Through the Arrowstone Hills – Kamloops Trails
Al Budreau, the author of Kamloops Backcountry Hikes (Vol. II), had developed two trails in Arrowstone Provincial Park and he had been working on a link route to create a loop. We contacted Al and he agreed to take us on a hike up through the hills to the volcanic vent and then down glaciated moraines to the Arrowstone Creek Valley, and back along a bench to the start, a 12.2 km hike. The trailhead is on the Back Valley Road, not far from Cache Creek. We got an early start on a hot summer day.
The route starts on a new single track, but as we climbed he south-facing open slopes, we picked up a double track that we followed to the top.
Some of the route went through blackened forest, damaged by the 2017 Elephant Hill Fire.
On top of the volcanic hill we went out to a viewpoint where we could see down to Cache Creek, 6 km southwest.
A new section of trail is still in progress, winding across the hilltop to a ridge descent, down a long moraine – esker toward Arrowstone Creek.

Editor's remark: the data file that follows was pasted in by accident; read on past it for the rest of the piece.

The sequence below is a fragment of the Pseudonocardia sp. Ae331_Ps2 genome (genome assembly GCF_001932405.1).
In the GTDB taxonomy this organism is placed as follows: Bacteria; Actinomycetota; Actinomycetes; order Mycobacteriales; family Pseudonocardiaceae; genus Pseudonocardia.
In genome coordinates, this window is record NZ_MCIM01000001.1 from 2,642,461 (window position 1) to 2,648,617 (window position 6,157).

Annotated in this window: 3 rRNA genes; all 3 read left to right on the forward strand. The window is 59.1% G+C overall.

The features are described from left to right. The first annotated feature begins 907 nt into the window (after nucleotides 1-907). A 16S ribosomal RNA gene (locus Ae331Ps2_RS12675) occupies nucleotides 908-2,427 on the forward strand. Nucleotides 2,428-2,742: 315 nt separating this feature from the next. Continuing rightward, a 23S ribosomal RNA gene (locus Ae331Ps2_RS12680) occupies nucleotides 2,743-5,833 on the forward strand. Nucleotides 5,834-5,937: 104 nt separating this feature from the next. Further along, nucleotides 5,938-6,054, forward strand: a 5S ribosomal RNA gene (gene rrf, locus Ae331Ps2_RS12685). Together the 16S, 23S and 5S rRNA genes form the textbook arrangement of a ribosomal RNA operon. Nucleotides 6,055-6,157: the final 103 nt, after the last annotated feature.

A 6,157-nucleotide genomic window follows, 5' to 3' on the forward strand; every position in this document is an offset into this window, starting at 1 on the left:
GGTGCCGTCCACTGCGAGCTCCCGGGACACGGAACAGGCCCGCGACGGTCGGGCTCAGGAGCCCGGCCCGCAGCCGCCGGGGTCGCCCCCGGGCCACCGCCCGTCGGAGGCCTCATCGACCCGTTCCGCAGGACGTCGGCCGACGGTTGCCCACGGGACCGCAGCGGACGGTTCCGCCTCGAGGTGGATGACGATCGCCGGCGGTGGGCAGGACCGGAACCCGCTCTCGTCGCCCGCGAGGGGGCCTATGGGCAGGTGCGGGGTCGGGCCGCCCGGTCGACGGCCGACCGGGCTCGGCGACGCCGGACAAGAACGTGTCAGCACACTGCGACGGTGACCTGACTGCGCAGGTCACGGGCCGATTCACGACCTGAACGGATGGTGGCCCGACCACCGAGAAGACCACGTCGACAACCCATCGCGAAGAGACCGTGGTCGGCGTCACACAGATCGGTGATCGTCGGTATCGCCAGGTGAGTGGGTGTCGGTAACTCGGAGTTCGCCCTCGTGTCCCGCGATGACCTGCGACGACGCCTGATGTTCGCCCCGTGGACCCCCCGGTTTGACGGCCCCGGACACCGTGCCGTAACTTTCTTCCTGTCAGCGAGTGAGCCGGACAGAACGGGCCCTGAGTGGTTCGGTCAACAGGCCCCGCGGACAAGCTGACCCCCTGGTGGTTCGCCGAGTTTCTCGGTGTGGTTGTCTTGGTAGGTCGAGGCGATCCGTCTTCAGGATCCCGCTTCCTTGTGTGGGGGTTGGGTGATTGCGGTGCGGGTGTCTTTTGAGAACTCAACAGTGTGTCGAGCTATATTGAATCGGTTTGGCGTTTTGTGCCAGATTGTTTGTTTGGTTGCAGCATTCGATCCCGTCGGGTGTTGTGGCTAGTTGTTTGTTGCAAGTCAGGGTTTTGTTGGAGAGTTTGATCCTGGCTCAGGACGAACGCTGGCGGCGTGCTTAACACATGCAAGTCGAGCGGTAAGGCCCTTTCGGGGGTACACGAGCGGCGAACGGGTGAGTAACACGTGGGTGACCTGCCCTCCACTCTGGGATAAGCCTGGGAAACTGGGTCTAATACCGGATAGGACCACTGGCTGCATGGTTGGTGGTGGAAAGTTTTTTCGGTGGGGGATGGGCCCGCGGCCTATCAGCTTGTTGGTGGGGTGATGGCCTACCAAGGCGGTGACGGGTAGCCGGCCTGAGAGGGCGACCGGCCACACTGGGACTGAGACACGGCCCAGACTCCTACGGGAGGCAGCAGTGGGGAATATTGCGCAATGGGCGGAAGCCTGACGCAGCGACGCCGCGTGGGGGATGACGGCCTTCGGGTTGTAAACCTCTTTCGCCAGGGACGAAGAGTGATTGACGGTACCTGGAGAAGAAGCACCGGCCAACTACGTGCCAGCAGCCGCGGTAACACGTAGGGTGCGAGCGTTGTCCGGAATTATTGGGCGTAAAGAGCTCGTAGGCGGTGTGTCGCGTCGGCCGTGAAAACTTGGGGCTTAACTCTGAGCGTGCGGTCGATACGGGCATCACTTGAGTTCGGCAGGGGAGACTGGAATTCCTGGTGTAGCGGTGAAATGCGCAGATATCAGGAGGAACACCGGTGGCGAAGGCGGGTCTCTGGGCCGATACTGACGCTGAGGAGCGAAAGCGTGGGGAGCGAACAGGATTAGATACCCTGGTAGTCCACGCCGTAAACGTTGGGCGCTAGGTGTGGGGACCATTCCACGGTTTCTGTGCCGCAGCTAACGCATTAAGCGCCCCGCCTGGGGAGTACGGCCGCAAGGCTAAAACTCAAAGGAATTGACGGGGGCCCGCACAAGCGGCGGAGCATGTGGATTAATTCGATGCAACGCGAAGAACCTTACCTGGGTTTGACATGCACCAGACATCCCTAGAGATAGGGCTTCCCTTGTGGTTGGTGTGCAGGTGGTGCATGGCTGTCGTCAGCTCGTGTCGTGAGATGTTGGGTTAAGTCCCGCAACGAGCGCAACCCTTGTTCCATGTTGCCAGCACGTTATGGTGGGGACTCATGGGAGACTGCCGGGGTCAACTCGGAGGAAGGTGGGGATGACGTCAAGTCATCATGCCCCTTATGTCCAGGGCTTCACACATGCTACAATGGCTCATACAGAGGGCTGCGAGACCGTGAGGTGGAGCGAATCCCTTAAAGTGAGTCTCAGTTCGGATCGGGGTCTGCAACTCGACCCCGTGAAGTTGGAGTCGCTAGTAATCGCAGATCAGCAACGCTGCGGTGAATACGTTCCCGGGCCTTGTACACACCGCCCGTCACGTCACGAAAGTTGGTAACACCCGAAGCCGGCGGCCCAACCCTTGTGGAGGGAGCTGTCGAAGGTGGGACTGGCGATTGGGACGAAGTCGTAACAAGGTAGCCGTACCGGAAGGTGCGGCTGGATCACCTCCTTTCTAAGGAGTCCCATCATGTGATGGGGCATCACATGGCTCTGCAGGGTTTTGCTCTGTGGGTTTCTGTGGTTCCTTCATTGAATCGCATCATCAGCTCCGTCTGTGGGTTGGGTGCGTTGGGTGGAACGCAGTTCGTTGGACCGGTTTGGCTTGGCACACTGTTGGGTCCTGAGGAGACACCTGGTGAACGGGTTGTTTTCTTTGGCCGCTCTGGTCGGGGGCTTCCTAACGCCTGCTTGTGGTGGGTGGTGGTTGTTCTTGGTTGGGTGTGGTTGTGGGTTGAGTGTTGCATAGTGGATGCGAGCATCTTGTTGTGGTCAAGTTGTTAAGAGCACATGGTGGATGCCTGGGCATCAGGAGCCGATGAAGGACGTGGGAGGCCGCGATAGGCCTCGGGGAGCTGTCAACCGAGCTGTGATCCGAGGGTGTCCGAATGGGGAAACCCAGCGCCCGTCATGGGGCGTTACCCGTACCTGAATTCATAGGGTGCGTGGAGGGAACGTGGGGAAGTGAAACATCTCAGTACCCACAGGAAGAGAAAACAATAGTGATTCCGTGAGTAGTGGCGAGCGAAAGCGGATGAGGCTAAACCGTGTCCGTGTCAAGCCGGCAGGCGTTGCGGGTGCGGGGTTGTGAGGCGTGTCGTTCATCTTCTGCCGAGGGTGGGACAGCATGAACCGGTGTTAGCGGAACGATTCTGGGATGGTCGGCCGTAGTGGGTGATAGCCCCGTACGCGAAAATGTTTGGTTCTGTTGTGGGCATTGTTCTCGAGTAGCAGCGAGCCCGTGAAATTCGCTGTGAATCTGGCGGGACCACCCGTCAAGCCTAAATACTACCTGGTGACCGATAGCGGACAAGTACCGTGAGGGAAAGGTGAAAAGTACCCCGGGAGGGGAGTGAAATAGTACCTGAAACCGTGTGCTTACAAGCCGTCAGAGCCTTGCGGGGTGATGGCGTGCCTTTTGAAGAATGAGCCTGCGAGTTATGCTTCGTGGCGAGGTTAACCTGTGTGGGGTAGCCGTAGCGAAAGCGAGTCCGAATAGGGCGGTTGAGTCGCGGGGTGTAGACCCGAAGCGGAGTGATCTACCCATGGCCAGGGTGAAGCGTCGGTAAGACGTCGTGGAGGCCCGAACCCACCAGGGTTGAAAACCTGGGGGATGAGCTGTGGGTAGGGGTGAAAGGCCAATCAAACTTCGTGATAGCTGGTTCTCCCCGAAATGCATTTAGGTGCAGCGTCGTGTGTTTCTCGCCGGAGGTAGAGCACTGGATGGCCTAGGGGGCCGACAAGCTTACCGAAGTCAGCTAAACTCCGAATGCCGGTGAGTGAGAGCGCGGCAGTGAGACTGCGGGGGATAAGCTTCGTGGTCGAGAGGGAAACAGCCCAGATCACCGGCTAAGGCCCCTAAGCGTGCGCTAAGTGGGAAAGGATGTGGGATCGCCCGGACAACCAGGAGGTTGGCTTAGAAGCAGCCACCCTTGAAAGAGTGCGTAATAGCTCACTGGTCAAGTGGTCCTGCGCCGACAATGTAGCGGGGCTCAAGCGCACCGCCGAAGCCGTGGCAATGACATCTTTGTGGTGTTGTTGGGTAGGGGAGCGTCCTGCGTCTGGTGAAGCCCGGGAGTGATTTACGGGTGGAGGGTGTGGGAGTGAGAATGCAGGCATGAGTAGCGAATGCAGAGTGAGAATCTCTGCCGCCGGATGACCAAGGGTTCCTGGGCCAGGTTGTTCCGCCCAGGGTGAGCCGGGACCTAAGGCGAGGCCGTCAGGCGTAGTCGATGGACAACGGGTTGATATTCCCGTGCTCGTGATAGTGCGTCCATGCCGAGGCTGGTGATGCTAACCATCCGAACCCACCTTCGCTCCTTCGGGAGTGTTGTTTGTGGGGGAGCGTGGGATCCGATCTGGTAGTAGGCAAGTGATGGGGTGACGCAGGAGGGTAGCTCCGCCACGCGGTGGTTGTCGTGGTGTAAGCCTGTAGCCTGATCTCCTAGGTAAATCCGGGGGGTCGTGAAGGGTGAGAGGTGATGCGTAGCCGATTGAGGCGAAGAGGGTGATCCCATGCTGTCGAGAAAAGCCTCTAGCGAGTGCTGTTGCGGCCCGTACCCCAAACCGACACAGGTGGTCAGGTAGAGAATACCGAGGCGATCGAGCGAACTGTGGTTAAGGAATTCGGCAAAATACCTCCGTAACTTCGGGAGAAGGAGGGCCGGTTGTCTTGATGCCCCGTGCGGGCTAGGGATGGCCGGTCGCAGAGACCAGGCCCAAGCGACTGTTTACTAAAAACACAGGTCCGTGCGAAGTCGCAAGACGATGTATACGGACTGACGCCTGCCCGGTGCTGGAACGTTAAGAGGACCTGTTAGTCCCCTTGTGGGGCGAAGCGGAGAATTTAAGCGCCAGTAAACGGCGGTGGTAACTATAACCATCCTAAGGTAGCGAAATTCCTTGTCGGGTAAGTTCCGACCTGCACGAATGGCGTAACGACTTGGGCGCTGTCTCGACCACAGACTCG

The trail then follows a bench on the west side of Arrowstone Creek, winding back to Back Valley.
Arrowstone is so-named because of the dacite which can be found in the creek valley. It was used for arrowheads (Arrowstone) by First Nations people.
Our hike was 12.2 km. We climbed 800m over the length of the hike. Al has used flagging tape, cairns, and blazes to mark the route, but care must still be taken to stay on the trail. Over time it will be worn in to be more of an established trail.
Arrowstone Provincial Park was burned in the 2017 fire season and still looks bare for much of the area farther east, but the trail we did still had lots of forest. This is a good hike and it is recommended. More information can be found in Al’s book, pages 70 – 77.
And, a short YouTube video on the hike:
Doug writes for Kamloops Trails, a not-for-profit (and ad free) website, offering information on trails, waterways, routes, featured spots, viewpoints, and explorations in the outdoors in the Kamloops area (and beyond).
Doug started exploring this area in 1976 and continues to follow tracks and routes wherever they lead, with the aid of map, compass, GPSr and camera. After many dead-ends, but also many discoveries, he chose to share this information.
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